Aboriginal and Torres Strait Islander Social Justice Commissioner Mick Gooda has warned of a “worrying” trend back towards income management with the passing of the Healthy Welfare Card through Federal Parliament this week.

“While there’s no doubt that many disadvantaged Aboriginal people would like support, the evidence in relation to income management is mixed to say the least,” Commissioner Gooda said.

“Any possible benefits must be weighed against the sense of disempowerment people report, the stigma they feel and punitive perceptions.

“I have grave concerns about the most recent proposal of the Social Security Legislation Amendment (Debit Card Trial) Bill 2015 which passed the upper house without amendments on Wednesday evening, and its implementation. The Healthy Welfare Card is not exactly identical to income management, but it imposes restrictions on the ways people can spend their money and will almost certainly impact disproportionately on Aboriginal and Torres Strait Islander people.”

He made these comments as part of his Charles Perkins Memorial Oration at the University of Sydney on Thursday 15 October.

“The hardest part of this proposal to accept is that yet again the treatment of our people will be different to mainstream Australia and it is this differentiation that Charlie fought so hard to bring into the open,” Commissioner Gooda said.

Reflecting on the “enormous legacy” of Dr Charles Perkins AO, Commissioner Gooda acknowledged his formative work and the powerful role he played in the 1965 Freedom Rides, but also his work later in life in government and civil society.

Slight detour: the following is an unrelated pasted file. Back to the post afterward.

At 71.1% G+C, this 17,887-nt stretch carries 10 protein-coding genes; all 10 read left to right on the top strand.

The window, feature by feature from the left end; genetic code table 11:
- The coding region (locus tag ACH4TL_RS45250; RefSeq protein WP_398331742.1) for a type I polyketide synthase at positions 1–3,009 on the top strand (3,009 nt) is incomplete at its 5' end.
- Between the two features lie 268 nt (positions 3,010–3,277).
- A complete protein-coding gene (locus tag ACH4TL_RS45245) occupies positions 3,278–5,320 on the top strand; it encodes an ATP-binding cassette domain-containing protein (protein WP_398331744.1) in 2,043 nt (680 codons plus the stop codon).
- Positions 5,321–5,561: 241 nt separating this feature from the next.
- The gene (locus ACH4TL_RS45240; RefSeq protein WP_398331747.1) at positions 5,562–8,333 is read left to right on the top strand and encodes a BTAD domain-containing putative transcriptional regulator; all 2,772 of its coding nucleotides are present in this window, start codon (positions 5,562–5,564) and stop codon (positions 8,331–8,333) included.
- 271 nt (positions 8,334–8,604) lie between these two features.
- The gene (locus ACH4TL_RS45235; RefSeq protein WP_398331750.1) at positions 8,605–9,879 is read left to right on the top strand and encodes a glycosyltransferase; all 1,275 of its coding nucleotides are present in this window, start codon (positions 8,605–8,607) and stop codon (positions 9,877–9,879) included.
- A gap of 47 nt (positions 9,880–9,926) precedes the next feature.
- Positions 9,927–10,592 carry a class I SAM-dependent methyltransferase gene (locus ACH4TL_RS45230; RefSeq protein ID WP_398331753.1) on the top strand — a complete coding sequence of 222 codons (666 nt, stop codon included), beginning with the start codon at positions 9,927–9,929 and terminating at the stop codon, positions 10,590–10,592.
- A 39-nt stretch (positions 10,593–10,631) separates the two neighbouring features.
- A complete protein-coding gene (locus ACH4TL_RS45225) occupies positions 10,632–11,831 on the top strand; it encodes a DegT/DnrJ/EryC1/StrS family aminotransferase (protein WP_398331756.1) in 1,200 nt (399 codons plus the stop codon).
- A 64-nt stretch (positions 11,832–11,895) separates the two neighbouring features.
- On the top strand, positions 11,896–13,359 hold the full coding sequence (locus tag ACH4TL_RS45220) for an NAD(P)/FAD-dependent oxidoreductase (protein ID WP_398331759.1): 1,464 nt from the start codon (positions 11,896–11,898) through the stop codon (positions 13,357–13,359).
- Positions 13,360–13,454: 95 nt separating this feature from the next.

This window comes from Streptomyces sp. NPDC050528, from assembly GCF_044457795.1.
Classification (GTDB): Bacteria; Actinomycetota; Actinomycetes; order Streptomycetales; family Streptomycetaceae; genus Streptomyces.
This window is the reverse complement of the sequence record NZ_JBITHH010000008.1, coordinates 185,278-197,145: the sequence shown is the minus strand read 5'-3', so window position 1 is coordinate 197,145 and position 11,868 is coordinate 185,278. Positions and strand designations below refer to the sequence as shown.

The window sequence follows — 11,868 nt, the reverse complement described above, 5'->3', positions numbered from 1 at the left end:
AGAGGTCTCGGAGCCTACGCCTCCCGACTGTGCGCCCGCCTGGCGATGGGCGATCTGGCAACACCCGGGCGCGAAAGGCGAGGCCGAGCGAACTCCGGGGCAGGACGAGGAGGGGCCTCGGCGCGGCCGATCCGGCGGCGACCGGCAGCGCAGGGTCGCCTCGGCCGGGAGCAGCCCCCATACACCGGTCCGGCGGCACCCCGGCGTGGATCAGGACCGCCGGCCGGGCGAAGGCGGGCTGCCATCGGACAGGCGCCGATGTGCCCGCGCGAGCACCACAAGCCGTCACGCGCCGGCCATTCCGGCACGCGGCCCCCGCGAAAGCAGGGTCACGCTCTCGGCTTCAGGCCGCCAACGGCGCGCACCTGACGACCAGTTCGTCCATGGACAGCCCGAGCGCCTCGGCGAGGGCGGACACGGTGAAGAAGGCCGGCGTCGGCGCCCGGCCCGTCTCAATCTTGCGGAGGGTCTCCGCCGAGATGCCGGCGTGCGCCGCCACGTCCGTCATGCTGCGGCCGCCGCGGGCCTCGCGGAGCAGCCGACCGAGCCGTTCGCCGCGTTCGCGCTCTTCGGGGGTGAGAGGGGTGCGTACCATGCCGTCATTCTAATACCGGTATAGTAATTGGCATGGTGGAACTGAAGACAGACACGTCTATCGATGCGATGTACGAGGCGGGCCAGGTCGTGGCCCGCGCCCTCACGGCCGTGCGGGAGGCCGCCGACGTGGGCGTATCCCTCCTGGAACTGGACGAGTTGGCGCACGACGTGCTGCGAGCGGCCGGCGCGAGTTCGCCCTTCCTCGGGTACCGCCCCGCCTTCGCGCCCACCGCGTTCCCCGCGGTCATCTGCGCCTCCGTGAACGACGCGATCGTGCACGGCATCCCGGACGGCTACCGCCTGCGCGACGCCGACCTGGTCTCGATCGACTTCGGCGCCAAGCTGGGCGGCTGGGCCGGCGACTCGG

“Charlie’s life has been an extraordinary example to many of us, including myself, that while it may appear that politicians hold much of the power, we can all play a part to influence how that power is exercised,” Commissioner Gooda said.

“He played a fundamental role in the push during the 1960s towards community control of Aboriginal services and entrenching a voice for Aboriginal people in both government and civil society.

“He brought his honest, straight shooting, courageous style to this work in the public service where he was really able to influence and make change, but not without, as they say, breaking a few eggs.

“In this period, Charlie was active on a new front line. During the Freedom Rides he was toe to toe with opponents on the streets of rural towns. Now he was on the front line of government, inside the bureaucracy, working with the country’s public servants – politicians and bureaucrats.”

Commissioner Gooda paid tribute to Charlie Perkins as one of the thee key “warriors” – standing alongside Rob Riley and Eddie Mabo – who led the fight for land rights, native title and equal participation in the decisions that affect Aboriginal and Torres Strait Islander people.

“These three men are inextricably linked by both circumstance and nature. The circumstances were the beginnings from which they rose. They all had harsh upbringings having experienced the worst of the assimilationist era in this country, where, particularly with Rob and Charlie they were taken from their mothers and put in awful places like Sister Kate’s in Perth and the Bungalow in Alice Springs,” Commissioner Gooda said.

“But it was also their nature that binds these warriors together. It is as if those harsh beginnings built the fires that steeled them for the future battles they would both endure and thrive.”